The contemporary art scene in the Saudi Arabia has developed rapidly over the past decade. A fresh generation of artists has pushed the Kingdom on a global stage with bold works that explore the past, describe the present, and imagine the future. Engaging wide range of media, techniques and performances, a new wave of Saudi Arabian creative are finding ways to explore even controversial issues of religion and culture. One of the artist who has been at the forefront of Saudi contemporary art is Ahmed Mater whose work has been on display in galleries across the globe. Embracing diverse media, his art incorporates both social critique and respect for religion in an era of globalization, consumerism and urbanization.
Hailing from Abha, the capital of Asir province in Saudi Arabia, Mater is a man of many talents. He has been a practicing artist for over 25 years creating works that offer a new perspective on his native country. His work encompasses sculpture, video, photography, calligraphy, painting and installation. Mater is a founding member of Ibn Aseer, meaning Son of Aseer, a group of young emerging artists. He played an integral part in the Al-Miftaha Arts Village that quickly became one of the main projects in King Fahad’s Cultural Centre developed to show how modernization can be achieved within the boundaries of Saudi Arabia’s cultural traditions. He is also a doctor at the local hospital.
In one of his most famous pieces to date, entitled Magnetism, 2012, Mater fused art, science and the concept of identity and religion. The central focus of the piece is a magnet cube that resembles Kaʿbah, also spelled Kaaba, a small shrine in Mecca considered by Muslims everywhere to be the most sacred spot on Earth. Around the cube are a spiral patterns made of tens of thousands of particles of iron evoking the Hajj, an annual Islamic pilgrimage to Mecca, that include a series of rituals like walking counter-clockwise seven times around the House of God. The overall aim of the artist is simple, but enchantingly alluring.
Many of Mater’s earlier pieces have medical or scientific underpinnings, reflecting his medical training. The X-ray paintings from his notable Illuminations and Evolution of Man series fuse the distinctive Islamic motifs such as the images of the Kaaba and a mosque or religiously orientated quotations, with real X- Ray photography. The artist tries to investigate the relationship between divergent perceptions of the human body combining scientific reference, medical imagery and religious symbolism in a truly inimitable way.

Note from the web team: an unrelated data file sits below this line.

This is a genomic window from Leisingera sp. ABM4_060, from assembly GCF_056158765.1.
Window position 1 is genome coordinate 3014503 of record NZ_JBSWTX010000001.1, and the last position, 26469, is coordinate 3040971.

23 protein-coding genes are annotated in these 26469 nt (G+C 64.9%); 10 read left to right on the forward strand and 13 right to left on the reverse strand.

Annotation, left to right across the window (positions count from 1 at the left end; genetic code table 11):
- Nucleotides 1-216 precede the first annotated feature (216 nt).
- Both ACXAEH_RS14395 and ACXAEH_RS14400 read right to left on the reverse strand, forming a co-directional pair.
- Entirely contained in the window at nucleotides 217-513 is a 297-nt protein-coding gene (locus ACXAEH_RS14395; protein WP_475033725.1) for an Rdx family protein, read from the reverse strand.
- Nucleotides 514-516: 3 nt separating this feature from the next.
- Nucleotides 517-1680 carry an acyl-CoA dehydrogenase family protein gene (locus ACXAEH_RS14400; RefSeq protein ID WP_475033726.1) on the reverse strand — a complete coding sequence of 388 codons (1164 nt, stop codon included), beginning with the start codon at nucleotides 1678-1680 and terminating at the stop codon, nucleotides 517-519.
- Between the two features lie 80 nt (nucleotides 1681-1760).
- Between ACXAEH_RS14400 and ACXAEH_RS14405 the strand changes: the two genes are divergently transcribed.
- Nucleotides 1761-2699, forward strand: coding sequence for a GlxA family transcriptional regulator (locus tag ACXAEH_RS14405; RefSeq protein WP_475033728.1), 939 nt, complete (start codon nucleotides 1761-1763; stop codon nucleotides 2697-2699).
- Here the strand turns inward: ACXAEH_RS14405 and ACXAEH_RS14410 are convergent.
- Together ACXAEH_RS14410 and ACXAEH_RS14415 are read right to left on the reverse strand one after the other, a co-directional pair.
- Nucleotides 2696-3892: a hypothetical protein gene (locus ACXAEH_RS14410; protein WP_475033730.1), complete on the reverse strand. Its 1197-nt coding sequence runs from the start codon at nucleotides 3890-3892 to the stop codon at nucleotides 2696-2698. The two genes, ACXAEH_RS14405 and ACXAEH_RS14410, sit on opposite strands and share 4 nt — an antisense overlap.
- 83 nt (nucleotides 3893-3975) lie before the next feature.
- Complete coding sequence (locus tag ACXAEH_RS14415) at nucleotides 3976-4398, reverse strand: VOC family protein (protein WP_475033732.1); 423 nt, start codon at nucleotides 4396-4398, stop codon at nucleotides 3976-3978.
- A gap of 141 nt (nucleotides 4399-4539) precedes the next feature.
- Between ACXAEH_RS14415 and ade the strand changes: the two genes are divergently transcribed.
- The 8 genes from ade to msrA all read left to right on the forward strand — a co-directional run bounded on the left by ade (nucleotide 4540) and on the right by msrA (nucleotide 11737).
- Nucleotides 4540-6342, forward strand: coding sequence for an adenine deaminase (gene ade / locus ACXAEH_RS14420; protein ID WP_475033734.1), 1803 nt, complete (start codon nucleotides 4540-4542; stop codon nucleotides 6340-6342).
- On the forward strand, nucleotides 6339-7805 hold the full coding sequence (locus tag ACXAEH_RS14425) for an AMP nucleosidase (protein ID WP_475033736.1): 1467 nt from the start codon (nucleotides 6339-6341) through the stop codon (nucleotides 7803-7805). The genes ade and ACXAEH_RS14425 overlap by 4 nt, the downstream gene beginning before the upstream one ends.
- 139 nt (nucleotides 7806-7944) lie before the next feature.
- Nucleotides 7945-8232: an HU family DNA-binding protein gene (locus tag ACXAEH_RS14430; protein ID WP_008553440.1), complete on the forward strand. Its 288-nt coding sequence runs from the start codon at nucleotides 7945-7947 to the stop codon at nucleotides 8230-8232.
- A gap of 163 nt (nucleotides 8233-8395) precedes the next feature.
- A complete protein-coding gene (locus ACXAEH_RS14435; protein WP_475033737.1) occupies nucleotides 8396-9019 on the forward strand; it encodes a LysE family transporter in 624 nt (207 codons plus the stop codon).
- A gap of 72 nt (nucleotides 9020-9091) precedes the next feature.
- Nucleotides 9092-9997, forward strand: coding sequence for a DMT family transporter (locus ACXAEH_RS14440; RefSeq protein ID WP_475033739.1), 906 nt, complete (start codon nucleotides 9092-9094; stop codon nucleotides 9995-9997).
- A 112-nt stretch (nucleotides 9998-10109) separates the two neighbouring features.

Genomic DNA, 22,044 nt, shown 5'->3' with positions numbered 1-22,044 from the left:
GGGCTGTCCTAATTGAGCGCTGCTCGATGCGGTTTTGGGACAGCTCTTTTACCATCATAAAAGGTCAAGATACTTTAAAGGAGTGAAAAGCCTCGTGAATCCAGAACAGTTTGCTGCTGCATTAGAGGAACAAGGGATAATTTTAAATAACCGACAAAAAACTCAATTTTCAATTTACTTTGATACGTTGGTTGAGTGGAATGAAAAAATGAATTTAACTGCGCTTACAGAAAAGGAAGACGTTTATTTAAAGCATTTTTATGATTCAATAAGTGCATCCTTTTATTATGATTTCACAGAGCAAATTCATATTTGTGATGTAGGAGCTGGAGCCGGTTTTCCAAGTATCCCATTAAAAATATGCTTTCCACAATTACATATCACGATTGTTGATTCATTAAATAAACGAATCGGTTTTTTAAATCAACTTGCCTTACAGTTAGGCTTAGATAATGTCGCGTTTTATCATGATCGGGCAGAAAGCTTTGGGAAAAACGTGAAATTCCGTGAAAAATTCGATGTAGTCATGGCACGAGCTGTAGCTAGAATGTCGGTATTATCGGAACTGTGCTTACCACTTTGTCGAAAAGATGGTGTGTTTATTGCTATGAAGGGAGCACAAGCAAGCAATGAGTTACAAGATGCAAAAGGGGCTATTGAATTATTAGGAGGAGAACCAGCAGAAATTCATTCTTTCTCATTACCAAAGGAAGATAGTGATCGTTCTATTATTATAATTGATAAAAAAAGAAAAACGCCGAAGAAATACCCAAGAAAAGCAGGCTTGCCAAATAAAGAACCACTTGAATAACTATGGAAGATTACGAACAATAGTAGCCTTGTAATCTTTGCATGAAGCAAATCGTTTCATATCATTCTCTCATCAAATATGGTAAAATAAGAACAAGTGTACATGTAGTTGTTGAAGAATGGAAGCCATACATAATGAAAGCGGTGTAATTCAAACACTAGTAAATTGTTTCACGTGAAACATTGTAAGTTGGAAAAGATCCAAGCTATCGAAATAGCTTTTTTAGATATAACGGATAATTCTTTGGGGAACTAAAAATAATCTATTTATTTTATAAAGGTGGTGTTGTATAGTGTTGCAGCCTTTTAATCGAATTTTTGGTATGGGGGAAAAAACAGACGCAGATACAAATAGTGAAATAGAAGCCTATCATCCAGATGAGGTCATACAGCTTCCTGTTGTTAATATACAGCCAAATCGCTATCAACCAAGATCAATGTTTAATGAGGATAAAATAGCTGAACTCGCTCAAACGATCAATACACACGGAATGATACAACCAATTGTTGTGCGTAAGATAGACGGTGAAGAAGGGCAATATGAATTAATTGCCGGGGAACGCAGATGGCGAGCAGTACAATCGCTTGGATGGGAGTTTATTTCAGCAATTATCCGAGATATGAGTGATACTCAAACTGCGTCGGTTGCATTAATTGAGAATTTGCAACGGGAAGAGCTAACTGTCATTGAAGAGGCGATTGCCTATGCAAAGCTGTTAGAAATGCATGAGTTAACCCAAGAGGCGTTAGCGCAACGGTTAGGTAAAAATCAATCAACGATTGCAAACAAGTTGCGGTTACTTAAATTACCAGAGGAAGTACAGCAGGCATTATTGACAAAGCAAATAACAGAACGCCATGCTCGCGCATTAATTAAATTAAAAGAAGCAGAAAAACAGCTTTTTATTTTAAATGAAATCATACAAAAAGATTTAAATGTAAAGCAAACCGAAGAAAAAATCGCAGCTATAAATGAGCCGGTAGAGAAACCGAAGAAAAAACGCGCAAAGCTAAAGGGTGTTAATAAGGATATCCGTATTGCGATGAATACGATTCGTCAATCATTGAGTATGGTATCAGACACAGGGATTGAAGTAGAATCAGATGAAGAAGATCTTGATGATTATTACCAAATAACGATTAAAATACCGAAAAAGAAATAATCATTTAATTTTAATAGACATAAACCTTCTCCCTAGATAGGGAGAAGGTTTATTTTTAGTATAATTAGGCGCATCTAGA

Edge of Arabia is an independent arts initiative cofounded by Mater and his colleagues Abdulnasser Gharem and Stephen Stapleton, in 2003. The project is committed to reaching new audiences and developing the appreciation of contemporary Arab art and culture through touring, non-commercial and free exhibitions, through publications, and through education programs targeting schools and universities. Edge of Arabia officially launched with the exhibition at Brunei Gallery in London, UK in October 2008. The show included seventeen emerging artists from the county located in the Arabian Peninsula.
Mater’s art has been widely exhibited in individual and collective shows throughout the world including such galleries and museums as Sharjah Museum, Sharjah, UAE; The Vinyl Factory Gallery, London, UK; Artspace, Dubai, UAE; New Museum, New York, USA; Pompidou Center, Paris, France; and Framer Framed, Amsterdam, The Netherland, to name a few. He participated at the Venice Biennale in 2009 and 2011. Many of his works are found in the prestigious collections like Asian Art Museum, San Francisco, USA; The British Museum, London, UK; Centre Pompidou, Paris, France; Smithsonian Museum, Washington D.C., USA; Ullens Center for Contemporary Art, Beijing, China; Victoria & Albert Museum, London, UK, and others.
Along with his wife, Arwa Alneami, also an artist, Mater owns a private studio in Jeddah – a popular gathering place for emerging and established artists. In a country that doesn't have a single cinema hall, live theaters or public spaces where men and women should mix and mingle freely, and exchange ideas without inhibitions for religious reasons, Arwa and Ahmed’s salon is a unique spot in the Kingdom. So there is no doubt that in the future, we can expect more from them and their fellow colleagues.
Featured image: Portrait of the artist, photo credits - Eoa Projects
All images copyright of the artist